That conviction was on top of earlier offending in New Zealand that included indecent exposure, outraging public decency and gross indecency with a child.

Mr Thomas said Bull had been jailed for 16 months in 2016 and ordered to register with the police. The restrictions imposed included a requirement to tell the police if he intended to change address.

On November 13 last year police at Fishguard harbour became aware of a Ford Mondeo registered to Bull.

A few minutes later Bull was arrested as he attempted to drive a van onto the Stenna ferry, which was loaded with household items.

Bull told the police he had made arrangements to move to Ireland “lock, stock and barrel” because he understood the monitoring of sex offenders was less strict.

In particular, said Mr Thomas, Bull did not like prospective employers being told about his convictions.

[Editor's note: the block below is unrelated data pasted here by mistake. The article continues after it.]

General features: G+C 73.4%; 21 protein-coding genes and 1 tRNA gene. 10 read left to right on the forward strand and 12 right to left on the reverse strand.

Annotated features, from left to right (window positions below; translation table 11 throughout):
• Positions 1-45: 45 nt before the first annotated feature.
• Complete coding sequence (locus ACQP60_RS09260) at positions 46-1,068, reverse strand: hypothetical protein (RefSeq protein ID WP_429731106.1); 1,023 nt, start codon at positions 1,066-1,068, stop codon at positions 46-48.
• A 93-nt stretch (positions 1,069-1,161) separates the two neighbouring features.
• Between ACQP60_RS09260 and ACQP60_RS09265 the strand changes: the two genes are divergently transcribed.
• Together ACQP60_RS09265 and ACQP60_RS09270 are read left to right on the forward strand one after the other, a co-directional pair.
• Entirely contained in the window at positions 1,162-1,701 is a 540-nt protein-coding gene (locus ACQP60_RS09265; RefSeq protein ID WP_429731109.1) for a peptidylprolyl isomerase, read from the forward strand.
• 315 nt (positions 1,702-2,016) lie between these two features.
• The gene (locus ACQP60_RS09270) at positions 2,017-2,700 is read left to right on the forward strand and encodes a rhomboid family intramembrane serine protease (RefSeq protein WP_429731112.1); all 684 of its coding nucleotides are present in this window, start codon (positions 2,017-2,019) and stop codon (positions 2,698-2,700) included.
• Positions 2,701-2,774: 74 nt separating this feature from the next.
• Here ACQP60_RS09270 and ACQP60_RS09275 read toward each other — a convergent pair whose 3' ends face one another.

Judge Geraint Walters told Bull, “This was a planned and determined attempt to avoid detection. It was only the eagle eyes of the authorities that brought you to book.

“Your record is troubling and you present a risk of committing more offences of a sexual nature.

 “You are defiant of court orders that are there to protect others and it is truly disturbing that you are so keen to breach them.”

Bull was warned that the 2016 order remained in place for a further seven years.

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Newcastle Emlyn woman to brave the shave for charity

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TO MARK her 50th birthday, a Newcastle Emlyn woman will brave the shave to raise money for Diabetes UK Cymru.